A skip was hired and filled. Nice men came and took out overgrown shrubs and their stumps. A blank canvas. And no real idea of what to fill the space with except that I wanted lots of plants, lots of flowers, no lawn. Limited funds meant that a few shrubs (pittosporums, viburnum, smoke bushes) and a few herbaceous perennials (achillea, penstemons, japanese anemones and so on) were supplemented with a load of self seeding annuals (candytuft - I have an absolute love for this plant, with memories of simpler times many years ago when the time taken for these seeds to germinate seemed an entire lifetime, love-ina-a-mist, cerinthe, cosmos, bedding dahlias, californian poppies).
Visits to gardening shows helped fill the gaps. Even when there weren't gaps. What we have now is loved by butterflies and bees. And I enjoy it. The postman enjoys it rather less, as he gets thwacked in the legs by wet foliage as he walks to the door. But it seems like it is missing something, and that something is structure. There is nothing that captures the eye - it slides from plant to plant. No bad thing, maybe - I love plants. But I am starting to feel it needs something more. A little less chaos. A little less variety. A little more order. SomeBeans will barely be able to believe I've just written that - my middle names are Chaos and Disorder.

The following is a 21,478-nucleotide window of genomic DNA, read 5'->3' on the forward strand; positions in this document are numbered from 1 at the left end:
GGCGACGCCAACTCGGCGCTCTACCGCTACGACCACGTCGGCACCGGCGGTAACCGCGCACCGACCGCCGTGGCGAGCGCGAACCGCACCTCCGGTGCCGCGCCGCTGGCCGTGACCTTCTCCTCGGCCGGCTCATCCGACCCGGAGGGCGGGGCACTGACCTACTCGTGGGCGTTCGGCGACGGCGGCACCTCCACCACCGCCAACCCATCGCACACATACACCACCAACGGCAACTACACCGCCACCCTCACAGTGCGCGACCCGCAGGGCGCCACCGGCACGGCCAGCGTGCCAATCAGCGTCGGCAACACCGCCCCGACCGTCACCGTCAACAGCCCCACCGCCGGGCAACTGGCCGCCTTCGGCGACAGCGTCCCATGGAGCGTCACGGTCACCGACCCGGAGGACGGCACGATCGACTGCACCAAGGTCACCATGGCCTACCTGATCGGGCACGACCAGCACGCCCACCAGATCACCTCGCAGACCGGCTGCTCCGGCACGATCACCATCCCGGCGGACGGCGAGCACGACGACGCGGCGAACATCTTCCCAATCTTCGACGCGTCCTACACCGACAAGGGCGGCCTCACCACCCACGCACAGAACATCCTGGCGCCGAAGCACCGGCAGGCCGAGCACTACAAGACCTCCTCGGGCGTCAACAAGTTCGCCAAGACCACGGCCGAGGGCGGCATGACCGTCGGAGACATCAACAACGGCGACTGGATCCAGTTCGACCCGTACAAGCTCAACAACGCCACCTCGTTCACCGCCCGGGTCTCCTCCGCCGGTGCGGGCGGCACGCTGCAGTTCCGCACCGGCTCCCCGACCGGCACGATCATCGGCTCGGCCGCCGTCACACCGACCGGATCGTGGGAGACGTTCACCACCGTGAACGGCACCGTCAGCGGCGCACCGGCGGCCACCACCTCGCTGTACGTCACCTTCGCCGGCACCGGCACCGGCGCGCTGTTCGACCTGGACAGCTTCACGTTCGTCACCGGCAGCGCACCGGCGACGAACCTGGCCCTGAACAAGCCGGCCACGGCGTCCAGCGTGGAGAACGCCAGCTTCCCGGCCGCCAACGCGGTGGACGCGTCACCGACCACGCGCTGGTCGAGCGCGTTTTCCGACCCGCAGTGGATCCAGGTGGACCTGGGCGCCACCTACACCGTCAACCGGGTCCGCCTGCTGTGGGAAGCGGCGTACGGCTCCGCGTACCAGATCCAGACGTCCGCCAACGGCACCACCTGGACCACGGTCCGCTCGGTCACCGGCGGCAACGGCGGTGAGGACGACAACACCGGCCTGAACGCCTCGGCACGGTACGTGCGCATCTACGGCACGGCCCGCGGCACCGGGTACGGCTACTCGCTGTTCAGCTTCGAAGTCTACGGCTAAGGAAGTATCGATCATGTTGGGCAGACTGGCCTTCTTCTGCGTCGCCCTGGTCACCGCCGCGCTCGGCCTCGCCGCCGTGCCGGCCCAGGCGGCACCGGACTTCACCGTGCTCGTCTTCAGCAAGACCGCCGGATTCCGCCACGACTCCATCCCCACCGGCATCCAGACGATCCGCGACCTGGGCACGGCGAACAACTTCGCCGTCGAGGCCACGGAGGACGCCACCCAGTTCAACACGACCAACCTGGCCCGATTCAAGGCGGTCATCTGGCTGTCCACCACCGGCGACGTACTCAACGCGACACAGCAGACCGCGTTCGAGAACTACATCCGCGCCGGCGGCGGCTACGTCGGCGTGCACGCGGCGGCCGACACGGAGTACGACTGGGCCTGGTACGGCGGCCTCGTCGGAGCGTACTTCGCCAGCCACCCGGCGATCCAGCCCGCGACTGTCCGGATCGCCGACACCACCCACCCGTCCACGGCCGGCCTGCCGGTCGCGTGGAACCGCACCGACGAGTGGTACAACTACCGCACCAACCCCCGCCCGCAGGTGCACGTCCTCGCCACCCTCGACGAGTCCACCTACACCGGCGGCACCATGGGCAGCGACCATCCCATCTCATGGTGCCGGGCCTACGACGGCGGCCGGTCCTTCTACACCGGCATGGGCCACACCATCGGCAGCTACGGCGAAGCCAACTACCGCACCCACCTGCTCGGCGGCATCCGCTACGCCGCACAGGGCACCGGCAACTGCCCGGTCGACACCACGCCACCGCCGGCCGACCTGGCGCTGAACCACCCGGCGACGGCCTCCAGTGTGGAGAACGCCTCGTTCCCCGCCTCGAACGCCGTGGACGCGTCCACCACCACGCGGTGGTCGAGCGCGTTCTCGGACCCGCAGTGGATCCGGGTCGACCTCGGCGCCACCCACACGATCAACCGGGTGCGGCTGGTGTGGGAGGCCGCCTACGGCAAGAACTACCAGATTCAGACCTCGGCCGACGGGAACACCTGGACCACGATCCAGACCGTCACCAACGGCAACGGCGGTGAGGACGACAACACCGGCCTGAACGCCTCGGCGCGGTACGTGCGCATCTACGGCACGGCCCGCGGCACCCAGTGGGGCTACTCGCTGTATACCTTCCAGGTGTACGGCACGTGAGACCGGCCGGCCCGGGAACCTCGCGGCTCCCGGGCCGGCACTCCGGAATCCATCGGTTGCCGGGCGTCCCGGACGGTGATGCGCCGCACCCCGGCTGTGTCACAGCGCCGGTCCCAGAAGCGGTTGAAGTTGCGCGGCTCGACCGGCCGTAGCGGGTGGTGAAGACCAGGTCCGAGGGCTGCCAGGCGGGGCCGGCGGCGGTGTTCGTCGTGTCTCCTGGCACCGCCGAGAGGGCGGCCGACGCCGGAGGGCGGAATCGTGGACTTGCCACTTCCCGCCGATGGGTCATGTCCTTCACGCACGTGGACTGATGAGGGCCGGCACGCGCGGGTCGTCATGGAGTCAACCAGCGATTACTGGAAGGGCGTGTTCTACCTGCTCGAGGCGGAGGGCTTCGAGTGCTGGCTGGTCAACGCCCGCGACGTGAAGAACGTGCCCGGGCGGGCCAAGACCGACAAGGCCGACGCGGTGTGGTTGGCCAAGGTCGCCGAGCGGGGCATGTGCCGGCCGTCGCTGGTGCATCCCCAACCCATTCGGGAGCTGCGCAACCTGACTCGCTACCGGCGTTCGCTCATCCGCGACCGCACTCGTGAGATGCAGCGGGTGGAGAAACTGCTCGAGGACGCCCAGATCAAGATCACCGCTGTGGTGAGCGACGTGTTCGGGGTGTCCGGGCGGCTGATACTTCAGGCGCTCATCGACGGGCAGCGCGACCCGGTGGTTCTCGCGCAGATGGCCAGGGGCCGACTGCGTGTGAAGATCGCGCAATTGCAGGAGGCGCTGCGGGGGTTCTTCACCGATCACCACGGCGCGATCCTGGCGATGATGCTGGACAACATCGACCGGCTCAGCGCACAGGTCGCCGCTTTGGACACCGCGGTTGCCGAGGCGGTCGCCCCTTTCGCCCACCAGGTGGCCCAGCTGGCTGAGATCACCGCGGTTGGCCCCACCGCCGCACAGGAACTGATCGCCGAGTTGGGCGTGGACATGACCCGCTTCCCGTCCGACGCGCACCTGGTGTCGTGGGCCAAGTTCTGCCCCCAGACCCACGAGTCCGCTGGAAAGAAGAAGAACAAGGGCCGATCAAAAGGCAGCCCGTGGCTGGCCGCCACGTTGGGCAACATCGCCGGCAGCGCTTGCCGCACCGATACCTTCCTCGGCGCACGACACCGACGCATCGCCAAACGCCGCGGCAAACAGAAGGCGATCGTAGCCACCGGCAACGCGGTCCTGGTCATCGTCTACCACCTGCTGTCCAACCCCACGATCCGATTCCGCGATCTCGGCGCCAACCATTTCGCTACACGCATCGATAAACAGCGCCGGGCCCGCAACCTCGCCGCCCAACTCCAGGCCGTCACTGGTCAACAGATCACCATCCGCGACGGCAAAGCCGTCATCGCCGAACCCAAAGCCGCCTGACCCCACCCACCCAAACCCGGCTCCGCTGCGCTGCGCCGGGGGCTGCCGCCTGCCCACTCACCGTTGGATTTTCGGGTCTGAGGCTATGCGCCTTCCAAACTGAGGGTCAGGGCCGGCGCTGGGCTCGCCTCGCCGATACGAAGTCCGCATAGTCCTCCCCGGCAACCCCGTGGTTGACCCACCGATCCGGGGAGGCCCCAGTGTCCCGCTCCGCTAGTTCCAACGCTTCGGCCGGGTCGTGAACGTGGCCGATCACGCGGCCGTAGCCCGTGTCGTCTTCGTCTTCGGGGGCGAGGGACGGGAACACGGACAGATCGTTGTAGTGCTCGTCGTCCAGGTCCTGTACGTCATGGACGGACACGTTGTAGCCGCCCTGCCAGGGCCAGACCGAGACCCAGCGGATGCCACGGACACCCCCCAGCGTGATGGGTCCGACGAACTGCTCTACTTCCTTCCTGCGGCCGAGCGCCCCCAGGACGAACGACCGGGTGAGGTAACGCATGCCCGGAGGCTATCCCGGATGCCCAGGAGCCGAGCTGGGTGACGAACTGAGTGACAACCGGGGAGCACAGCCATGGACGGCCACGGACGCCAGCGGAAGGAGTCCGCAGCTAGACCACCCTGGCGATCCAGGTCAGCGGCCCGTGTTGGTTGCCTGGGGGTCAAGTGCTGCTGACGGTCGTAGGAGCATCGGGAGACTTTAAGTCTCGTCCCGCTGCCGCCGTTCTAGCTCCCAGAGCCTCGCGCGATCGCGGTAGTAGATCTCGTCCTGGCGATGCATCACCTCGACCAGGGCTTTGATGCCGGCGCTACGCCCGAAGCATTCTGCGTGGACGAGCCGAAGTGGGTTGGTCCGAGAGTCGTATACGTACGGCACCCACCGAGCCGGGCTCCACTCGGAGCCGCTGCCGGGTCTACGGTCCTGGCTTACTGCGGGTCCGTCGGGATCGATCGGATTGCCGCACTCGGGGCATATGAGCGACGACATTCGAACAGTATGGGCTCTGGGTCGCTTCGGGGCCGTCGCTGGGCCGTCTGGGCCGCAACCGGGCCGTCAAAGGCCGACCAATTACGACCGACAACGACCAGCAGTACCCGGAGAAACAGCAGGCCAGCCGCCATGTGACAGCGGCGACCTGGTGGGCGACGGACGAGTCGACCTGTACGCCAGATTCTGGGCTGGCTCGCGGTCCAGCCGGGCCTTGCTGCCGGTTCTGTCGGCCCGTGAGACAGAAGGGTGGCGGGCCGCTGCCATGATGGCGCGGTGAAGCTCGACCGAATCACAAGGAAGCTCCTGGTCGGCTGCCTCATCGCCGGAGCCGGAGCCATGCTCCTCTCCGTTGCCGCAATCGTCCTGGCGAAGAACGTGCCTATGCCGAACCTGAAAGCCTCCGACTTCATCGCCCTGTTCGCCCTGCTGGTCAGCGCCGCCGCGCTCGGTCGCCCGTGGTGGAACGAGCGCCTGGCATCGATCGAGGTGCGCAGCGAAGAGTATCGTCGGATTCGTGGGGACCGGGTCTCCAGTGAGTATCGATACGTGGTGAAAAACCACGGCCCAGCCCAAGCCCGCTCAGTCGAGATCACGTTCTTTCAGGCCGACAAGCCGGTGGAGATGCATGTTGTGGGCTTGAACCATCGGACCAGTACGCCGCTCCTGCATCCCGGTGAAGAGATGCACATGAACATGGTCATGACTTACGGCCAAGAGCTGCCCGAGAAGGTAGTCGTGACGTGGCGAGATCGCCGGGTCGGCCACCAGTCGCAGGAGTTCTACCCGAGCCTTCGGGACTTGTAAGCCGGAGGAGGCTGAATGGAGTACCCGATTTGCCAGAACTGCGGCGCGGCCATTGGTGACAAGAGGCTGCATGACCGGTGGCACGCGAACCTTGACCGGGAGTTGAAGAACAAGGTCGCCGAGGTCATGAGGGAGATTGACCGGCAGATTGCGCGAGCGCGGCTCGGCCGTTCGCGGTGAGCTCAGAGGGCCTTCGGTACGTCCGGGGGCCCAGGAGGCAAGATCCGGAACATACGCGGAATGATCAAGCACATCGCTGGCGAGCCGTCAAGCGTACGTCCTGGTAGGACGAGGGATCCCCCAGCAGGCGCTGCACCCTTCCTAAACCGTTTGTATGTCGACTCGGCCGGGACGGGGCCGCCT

And so I took myself off to evening classes on designing your own garden, and have been learning. And practicing. And thinking. It's difficult - the other (mostly) ladies in the class all seem to have extremely large gardens, where there is room to experiment with different styles, have different 'rooms' which perform at different times of the year. Some of them seem to have room for landforming, like at the Garden of Cosmic Speculation. I need something that looks good (or at least reasonable) all the year round. And I have discovered a problem. My imagination - or rather lack of it.
I find it difficult to come up with ideas, or at least ideas which will work in the space provided, and with the backdrop of our rather ugly house. I drool over pictures in books - whilst the ladies above exclaim over photos of traditional gardens with sweeping lawns and large ponds looking over open countryside, echoing their own gardens, I find myself drawn to more modern plantings. Clipped trees to give structure, but still with abundant but perhaps more controlled planting with fewer types of plant.
Does anyone have any tips on how to develop an imagination - is it like a muscle, developing the more you use it, or am I doomed?
Just added this - Leee John certainly had some Imagination. Just look at the sequins on that!